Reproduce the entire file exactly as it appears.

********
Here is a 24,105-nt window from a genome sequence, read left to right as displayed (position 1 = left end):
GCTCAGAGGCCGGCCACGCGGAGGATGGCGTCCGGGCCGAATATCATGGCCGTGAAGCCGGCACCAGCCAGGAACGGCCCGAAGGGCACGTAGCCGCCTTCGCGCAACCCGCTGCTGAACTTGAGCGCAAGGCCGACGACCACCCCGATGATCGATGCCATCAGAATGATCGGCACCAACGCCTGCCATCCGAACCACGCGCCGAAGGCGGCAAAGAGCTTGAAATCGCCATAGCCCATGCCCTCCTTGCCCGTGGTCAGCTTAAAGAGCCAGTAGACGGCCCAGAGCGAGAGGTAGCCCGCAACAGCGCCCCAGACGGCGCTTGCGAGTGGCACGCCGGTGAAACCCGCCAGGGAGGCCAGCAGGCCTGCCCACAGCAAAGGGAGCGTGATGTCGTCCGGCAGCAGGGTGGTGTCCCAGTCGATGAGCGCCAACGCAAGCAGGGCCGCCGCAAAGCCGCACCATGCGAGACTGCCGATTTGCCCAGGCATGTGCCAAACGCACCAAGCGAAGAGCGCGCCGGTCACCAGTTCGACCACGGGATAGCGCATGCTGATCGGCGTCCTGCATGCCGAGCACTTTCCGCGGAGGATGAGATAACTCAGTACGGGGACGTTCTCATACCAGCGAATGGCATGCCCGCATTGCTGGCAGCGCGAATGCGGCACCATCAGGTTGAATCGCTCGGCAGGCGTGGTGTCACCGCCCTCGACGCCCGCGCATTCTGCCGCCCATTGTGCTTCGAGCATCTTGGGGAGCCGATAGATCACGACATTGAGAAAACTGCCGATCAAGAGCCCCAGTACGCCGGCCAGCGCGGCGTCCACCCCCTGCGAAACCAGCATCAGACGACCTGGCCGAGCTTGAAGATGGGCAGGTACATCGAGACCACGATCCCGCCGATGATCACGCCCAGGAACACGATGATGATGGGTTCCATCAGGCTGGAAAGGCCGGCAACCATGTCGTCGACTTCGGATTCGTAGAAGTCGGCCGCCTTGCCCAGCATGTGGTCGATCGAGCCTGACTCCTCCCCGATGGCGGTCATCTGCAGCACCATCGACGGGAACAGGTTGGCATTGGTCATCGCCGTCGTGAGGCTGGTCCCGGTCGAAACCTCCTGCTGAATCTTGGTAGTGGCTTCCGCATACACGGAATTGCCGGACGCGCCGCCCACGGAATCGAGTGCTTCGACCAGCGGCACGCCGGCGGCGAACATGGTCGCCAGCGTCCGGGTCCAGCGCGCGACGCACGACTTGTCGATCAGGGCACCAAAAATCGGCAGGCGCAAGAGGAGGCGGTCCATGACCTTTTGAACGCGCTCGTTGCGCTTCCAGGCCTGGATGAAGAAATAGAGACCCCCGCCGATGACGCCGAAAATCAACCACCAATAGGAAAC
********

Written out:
Here is a 24,105-nt window from a genome sequence, read left to right as displayed (position 1 = left end):
GCTCAGAGGCCGGCCACGCGGAGGATGGCGTCCGGGCCGAATATCATGGCCGTGAAGCCGGCACCAGCCAGGAACGGCCCGAAGGGCACGTAGCCGCCTTCGCGCAACCCGCTGCTGAACTTGAGCGCAAGGCCGACGACCACCCCGATGATCGATGCCATCAGAATGATCGGCACCAACGCCTGCCATCCGAACCACGCGCCGAAGGCGGCAAAGAGCTTGAAATCGCCATAGCCCATGCCCTCCTTGCCCGTGGTCAGCTTAAAGAGCCAGTAGACGGCCCAGAGCGAGAGGTAGCCCGCAACAGCGCCCCAGACGGCGCTTGCGAGTGGCACGCCGGTGAAACCCGCCAGGGAGGCCAGCAGGCCTGCCCACAGCAAAGGGAGCGTGATGTCGTCCGGCAGCAGGGTGGTGTCCCAGTCGATGAGCGCCAACGCAAGCAGGGCCGCCGCAAAGCCGCACCATGCGAGACTGCCGATTTGCCCAGGCATGTGCCAAACGCACCAAGCGAAGAGCGCGCCGGTCACCAGTTCGACCACGGGATAGCGCATGCTGATCGGCGTCCTGCATGCCGAGCACTTTCCGCGGAGGATGAGATAACTCAGTACGGGGACGTTCTCATACCAGCGAATGGCATGCCCGCATTGCTGGCAGCGCGAATGCGGCACCATCAGGTTGAATCGCTCGGCAGGCGTGGTGTCACCGCCCTCGACGCCCGCGCATTCTGCCGCCCATTGTGCTTCGAGCATCTTGGGGAGCCGATAGATCACGACATTGAGAAAACTGCCGATCAAGAGCCCCAGTACGCCGGCCAGCGCGGCGTCCACCCCCTGCGAAACCAGCATCAGACGACCTGGCCGAGCTTGAAGATGGGCAGGTACATCGAGACCACGATCCCGCCGATGATCACGCCCAGGAACACGATGATGATGGGTTCCATCAGGCTGGAAAGGCCGGCAACCATGTCGTCGACTTCGGATTCGTAGAAGTCGGCCGCCTTGCCCAGCATGTGGTCGATCGAGCCTGACTCCTCCCCGATGGCGGTCATCTGCAGCACCATCGACGGGAACAGGTTGGCATTGGTCATCGCCGTCGTGAGGCTGGTCCCGGTCGAAACCTCCTGCTGAATCTTGGTAGTGGCTTCCGCATACACGGAATTGCCGGACGCGCCGCCCACGGAATCGAGTGCTTCGACCAGCGGCACGCCGGCGGCGAACATGGTCGCCAGCGTCCGGGTCCAGCGCGCGACGCACGACTTGTCGATCAGGGCACCAAAAATCGGCAGGCGCAAGAGGAGGCGGTCCATGACCTTTTGAACGCGCTCGTTGCGCTTCCAGGCCTGGATGAAGAAATAGAGACCCCCGCCGATGACGCCGAAAATCAACCACCAATAGGAAAC